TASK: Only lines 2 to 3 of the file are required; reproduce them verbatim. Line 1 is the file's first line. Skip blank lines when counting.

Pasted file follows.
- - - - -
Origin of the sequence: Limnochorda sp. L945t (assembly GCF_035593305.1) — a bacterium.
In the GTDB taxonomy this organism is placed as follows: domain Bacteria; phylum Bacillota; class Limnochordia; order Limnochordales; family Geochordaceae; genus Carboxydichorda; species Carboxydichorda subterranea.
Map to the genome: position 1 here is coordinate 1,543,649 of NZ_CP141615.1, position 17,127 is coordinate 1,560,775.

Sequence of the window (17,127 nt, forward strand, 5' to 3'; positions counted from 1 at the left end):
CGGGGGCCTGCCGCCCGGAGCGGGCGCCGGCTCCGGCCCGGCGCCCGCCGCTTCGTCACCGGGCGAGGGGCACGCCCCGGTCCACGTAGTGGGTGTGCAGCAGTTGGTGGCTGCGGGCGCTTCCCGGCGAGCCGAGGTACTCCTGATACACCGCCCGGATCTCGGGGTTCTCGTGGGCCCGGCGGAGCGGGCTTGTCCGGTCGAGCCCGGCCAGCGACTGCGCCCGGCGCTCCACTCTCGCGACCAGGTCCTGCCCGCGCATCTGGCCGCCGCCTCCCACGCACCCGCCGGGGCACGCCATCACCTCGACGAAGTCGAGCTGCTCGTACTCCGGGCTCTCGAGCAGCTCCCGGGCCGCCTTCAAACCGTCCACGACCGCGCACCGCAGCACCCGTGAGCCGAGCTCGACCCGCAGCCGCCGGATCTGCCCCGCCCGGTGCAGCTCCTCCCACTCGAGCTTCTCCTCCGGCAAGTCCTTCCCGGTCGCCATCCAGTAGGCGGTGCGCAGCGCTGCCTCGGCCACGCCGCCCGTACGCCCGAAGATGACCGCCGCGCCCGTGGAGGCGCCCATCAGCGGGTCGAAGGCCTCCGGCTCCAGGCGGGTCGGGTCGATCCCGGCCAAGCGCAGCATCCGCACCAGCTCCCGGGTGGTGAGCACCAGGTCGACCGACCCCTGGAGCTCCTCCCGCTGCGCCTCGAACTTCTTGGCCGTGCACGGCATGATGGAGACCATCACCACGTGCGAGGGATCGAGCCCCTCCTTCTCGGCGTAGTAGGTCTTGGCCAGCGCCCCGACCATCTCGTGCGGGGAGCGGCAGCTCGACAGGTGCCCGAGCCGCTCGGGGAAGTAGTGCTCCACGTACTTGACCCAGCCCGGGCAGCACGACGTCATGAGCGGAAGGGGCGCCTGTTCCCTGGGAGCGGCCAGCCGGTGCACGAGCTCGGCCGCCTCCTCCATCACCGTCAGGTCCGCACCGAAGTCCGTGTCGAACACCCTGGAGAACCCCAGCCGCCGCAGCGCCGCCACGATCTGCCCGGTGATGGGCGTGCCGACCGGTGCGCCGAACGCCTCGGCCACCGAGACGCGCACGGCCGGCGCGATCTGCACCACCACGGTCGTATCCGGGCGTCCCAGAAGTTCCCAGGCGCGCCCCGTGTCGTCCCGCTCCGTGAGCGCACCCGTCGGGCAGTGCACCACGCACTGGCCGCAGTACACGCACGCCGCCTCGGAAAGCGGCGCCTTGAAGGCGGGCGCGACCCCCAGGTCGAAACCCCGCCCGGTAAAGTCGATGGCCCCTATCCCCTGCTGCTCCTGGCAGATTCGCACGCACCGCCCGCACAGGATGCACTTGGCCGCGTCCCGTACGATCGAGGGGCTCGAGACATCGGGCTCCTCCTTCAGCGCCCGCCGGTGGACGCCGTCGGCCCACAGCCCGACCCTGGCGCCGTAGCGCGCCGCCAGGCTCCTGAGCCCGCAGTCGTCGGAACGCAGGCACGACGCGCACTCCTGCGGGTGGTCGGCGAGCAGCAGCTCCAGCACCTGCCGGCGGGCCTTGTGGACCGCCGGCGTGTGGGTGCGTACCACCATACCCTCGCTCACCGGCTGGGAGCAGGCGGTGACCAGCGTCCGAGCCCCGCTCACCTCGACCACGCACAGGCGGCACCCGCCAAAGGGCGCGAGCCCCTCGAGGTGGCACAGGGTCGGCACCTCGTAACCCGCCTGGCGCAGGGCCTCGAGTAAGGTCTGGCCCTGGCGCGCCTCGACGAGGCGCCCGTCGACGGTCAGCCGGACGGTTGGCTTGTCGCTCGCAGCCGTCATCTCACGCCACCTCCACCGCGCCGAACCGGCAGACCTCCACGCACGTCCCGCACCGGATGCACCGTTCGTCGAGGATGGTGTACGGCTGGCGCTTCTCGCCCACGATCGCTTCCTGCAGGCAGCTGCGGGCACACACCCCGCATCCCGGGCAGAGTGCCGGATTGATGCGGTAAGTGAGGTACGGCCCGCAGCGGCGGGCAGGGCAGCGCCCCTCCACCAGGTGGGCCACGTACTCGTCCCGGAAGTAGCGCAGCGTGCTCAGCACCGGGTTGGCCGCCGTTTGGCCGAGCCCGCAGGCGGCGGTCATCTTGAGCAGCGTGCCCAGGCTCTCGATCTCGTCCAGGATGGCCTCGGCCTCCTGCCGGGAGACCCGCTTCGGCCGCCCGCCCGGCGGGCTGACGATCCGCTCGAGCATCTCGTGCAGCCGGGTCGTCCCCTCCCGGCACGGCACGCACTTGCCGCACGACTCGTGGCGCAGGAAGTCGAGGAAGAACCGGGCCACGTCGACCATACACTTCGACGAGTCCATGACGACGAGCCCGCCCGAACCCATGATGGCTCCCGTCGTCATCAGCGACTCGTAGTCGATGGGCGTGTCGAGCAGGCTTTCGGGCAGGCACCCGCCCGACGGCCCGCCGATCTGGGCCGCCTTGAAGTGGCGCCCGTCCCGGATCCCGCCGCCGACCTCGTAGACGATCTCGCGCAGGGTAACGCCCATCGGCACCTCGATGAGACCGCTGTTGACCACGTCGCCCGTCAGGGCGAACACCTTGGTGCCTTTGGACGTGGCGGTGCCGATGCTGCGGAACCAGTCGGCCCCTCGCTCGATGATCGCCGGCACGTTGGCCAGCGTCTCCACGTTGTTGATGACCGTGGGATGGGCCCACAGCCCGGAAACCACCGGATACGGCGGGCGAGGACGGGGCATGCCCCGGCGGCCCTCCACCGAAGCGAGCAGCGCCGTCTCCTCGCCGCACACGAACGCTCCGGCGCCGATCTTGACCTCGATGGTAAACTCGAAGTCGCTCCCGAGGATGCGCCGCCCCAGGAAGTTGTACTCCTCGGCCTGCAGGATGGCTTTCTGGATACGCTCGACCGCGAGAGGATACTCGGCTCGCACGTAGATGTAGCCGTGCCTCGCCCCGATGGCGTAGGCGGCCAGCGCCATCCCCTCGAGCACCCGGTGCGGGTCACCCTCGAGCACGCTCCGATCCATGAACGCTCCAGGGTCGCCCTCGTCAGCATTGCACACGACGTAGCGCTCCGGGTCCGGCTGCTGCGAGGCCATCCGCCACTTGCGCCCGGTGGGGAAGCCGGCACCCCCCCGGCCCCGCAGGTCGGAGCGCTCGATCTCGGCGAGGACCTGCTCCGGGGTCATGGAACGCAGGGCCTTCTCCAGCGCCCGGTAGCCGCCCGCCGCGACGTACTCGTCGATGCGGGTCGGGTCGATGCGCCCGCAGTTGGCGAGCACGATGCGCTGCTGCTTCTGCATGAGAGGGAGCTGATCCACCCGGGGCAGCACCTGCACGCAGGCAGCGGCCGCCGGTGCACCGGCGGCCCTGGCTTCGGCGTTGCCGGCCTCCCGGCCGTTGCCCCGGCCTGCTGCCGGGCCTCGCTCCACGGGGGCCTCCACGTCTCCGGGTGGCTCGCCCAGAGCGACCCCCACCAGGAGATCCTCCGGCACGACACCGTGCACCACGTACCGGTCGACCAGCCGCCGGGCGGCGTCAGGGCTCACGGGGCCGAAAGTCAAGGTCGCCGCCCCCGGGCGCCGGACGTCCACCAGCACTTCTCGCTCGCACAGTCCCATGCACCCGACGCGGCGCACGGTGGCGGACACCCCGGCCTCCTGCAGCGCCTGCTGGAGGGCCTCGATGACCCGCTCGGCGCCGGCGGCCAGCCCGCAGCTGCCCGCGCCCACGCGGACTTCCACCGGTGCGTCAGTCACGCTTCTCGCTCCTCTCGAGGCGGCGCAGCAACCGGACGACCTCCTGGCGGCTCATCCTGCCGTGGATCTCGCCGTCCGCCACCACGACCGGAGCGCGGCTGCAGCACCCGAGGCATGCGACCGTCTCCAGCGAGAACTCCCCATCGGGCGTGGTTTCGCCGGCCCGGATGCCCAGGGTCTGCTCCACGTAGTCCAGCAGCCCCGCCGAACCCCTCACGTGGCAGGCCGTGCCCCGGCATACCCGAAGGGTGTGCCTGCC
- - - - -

In the GTDB taxonomy this organism is placed as follows: domain Bacteria; phylum Bacillota; class Limnochordia; order Limnochordales; family Geochordaceae; genus Carboxydichorda; species Carboxydichorda subterranea.
Map to the genome: position 1 here is coordinate 1,543,649 of NZ_CP141615.1, position 17,127 is coordinate 1,560,775.